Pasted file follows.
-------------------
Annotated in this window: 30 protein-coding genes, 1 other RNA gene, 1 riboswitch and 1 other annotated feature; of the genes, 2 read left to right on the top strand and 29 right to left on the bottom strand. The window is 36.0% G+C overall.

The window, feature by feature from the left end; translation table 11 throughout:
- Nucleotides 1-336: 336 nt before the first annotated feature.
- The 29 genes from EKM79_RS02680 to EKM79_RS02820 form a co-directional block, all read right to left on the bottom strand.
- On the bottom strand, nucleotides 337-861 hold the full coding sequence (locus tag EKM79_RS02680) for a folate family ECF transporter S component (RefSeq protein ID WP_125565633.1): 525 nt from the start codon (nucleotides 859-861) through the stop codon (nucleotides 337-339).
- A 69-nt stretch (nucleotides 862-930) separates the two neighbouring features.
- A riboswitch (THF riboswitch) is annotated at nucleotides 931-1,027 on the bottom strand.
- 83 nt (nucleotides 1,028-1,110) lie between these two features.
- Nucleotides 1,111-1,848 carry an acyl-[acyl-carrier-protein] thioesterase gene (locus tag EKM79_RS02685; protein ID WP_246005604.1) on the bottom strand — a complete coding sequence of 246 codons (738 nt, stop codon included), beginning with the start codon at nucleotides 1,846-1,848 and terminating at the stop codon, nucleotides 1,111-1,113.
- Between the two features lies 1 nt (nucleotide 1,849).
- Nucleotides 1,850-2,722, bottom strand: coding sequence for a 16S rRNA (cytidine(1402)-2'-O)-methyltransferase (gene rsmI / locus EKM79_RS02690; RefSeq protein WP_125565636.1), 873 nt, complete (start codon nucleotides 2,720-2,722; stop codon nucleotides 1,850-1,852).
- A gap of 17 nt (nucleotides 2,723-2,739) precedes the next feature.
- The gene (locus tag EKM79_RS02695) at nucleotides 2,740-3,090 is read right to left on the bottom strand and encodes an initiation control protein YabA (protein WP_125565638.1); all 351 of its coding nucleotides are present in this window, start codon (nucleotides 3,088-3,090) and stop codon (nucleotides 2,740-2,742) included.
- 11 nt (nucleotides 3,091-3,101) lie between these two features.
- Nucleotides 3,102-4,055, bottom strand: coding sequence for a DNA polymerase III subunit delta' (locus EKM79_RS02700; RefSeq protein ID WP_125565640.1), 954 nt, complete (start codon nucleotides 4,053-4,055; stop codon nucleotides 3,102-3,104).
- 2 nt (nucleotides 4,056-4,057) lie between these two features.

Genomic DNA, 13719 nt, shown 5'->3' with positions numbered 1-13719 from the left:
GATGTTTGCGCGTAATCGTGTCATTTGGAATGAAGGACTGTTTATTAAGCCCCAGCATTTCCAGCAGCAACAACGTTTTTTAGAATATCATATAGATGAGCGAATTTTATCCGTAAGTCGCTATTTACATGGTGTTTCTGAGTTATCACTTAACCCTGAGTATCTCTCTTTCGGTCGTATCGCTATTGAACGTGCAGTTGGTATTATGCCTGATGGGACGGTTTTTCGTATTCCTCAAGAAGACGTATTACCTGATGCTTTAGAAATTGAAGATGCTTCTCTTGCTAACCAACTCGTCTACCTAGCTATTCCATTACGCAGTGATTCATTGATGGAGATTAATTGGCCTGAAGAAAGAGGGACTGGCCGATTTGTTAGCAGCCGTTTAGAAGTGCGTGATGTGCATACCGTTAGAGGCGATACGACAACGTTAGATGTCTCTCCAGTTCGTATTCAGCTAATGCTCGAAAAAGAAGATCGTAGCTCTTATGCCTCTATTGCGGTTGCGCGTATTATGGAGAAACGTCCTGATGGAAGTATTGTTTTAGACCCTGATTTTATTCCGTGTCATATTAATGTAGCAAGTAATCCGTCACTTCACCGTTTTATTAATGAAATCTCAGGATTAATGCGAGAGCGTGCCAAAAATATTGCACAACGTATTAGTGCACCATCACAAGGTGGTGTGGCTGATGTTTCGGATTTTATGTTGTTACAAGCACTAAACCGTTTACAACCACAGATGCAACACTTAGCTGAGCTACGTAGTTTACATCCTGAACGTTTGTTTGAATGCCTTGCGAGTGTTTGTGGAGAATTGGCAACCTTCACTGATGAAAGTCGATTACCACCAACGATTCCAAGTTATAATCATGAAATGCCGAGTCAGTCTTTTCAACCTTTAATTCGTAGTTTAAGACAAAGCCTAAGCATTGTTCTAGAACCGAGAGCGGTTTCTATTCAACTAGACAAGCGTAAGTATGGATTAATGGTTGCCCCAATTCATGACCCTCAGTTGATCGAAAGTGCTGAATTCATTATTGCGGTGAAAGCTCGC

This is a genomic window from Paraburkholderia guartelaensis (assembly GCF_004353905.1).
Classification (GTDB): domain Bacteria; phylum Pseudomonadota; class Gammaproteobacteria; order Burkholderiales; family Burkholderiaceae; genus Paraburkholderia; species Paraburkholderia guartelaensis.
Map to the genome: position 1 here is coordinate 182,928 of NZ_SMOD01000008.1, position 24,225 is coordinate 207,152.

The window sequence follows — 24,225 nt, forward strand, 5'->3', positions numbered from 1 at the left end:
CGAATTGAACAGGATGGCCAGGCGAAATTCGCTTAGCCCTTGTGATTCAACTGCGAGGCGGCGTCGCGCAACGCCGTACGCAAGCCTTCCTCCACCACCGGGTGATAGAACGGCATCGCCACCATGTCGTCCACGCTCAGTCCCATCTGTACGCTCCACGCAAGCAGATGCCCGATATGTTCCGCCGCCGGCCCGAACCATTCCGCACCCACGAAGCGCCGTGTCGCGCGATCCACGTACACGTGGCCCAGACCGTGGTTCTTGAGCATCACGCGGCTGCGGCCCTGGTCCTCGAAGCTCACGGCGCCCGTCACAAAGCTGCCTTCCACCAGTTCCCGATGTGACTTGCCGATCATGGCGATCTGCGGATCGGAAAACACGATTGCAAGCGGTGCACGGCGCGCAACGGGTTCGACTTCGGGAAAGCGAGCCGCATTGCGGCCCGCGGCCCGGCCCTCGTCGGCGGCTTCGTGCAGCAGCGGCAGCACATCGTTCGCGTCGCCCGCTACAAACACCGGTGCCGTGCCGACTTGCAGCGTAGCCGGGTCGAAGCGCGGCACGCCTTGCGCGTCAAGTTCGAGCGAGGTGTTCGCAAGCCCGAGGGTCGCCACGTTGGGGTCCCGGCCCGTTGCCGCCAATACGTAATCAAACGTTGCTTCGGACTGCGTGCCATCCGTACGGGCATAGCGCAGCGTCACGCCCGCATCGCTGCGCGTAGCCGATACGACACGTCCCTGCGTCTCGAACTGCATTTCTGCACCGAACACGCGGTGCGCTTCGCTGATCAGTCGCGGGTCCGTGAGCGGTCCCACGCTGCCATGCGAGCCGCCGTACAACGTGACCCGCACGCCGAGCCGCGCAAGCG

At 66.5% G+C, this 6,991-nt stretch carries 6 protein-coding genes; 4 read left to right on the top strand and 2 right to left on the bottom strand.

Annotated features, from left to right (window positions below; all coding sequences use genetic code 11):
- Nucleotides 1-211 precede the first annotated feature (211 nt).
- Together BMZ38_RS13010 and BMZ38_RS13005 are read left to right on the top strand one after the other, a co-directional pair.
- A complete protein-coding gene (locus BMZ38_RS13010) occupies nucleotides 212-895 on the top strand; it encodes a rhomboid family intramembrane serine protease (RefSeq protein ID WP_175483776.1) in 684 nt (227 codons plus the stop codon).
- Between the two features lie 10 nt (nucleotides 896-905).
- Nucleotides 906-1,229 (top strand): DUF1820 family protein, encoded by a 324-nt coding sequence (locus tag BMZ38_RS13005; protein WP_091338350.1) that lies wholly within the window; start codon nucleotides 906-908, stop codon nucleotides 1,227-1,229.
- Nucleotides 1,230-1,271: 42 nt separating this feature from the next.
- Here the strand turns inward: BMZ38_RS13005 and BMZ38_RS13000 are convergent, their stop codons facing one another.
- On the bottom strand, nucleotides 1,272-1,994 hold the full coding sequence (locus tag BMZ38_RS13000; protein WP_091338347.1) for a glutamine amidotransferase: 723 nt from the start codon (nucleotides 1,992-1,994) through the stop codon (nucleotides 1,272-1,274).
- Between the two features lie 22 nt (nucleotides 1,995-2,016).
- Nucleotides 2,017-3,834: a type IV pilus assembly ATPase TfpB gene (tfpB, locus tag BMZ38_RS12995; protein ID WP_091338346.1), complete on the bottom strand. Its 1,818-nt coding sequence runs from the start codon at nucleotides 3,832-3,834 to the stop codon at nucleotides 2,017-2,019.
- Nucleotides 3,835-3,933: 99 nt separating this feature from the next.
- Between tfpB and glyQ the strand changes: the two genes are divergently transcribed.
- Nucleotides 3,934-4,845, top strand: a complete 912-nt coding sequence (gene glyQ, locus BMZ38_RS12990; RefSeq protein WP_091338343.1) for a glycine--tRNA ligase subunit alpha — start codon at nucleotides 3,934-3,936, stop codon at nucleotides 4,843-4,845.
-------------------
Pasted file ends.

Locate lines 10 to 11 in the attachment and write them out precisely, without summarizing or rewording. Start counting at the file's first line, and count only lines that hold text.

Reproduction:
- Between the two features lies 1 nt (nucleotide 1,849).
- Nucleotides 1,850-2,722, bottom strand: coding sequence for a 16S rRNA (cytidine(1402)-2'-O)-methyltransferase (gene rsmI / locus EKM79_RS02690; RefSeq protein WP_125565636.1), 873 nt, complete (start codon nucleotides 2,720-2,722; stop codon nucleotides 1,850-1,852).